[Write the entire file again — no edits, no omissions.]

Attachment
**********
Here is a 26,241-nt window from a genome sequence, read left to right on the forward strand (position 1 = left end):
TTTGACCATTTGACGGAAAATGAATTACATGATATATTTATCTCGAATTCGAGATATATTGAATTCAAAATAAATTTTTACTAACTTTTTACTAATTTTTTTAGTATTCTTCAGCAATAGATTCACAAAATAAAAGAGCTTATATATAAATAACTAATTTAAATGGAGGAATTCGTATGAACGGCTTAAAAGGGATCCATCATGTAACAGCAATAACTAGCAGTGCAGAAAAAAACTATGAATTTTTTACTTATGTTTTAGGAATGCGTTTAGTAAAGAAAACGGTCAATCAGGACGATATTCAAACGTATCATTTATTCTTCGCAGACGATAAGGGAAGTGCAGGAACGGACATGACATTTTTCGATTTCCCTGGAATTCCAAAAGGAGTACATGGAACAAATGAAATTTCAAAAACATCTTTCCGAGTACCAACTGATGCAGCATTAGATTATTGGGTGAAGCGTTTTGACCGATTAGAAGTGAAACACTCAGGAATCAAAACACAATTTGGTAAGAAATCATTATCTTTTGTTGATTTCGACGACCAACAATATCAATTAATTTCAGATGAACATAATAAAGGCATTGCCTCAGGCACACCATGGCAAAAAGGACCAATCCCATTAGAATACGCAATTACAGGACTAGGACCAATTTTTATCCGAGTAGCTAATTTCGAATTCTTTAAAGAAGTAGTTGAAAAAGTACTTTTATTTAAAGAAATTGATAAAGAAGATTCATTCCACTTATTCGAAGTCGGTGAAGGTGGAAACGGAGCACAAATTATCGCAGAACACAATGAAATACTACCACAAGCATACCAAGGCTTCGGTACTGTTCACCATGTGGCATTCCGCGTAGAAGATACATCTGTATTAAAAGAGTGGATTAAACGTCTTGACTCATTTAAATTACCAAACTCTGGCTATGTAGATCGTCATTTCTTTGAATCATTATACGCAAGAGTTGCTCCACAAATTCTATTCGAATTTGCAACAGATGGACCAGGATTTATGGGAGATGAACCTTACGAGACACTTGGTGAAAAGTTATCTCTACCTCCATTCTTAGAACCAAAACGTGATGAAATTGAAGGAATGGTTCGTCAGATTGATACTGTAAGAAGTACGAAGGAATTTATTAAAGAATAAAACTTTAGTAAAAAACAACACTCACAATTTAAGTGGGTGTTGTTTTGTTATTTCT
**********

Here is a 26,241-nt window from a genome sequence, read left to right on the forward strand (position 1 = left end):
TTTGACCATTTGACGGAAAATGAATTACATGATATATTTATCTCGAATTCGAGATATATTGAATTCAAAATAAATTTTTACTAACTTTTTACTAATTTTTTTAGTATTCTTCAGCAATAGATTCACAAAATAAAAGAGCTTATATATAAATAACTAATTTAAATGGAGGAATTCGTATGAACGGCTTAAAAGGGATCCATCATGTAACAGCAATAACTAGCAGTGCAGAAAAAAACTATGAATTTTTTACTTATGTTTTAGGAATGCGTTTAGTAAAGAAAACGGTCAATCAGGACGATATTCAAACGTATCATTTATTCTTCGCAGACGATAAGGGAAGTGCAGGAACGGACATGACATTTTTCGATTTCCCTGGAATTCCAAAAGGAGTACATGGAACAAATGAAATTTCAAAAACATCTTTCCGAGTACCAACTGATGCAGCATTAGATTATTGGGTGAAGCGTTTTGACCGATTAGAAGTGAAACACTCAGGAATCAAAACACAATTTGGTAAGAAATCATTATCTTTTGTTGATTTCGACGACCAACAATATCAATTAATTTCAGATGAACATAATAAAGGCATTGCCTCAGGCACACCATGGCAAAAAGGACCAATCCCATTAGAATACGCAATTACAGGACTAGGACCAATTTTTATCCGAGTAGCTAATTTCGAATTCTTTAAAGAAGTAGTTGAAAAAGTACTTTTATTTAAAGAAATTGATAAAGAAGATTCATTCCACTTATTCGAAGTCGGTGAAGGTGGAAACGGAGCACAAATTATCGCAGAACACAATGAAATACTACCACAAGCATACCAAGGCTTCGGTACTGTTCACCATGTGGCATTCCGCGTAGAAGATACATCTGTATTAAAAGAGTGGATTAAACGTCTTGACTCATTTAAATTACCAAACTCTGGCTATGTAGATCGTCATTTCTTTGAATCATTATACGCAAGAGTTGCTCCACAAATTCTATTCGAATTTGCAACAGATGGACCAGGATTTATGGGAGATGAACCTTACGAGACACTTGGTGAAAAGTTATCTCTACCTCCATTCTTAGAACCAAAACGTGATGAAATTGAAGGAATGGTTCGTCAGATTGATACTGTAAGAAGTACGAAGGAATTTATTAAAGAATAAAACTTTAGTAAAAAACAACACTCACAATTTAAGTGGGTGTTGTTTTGTTATTTCT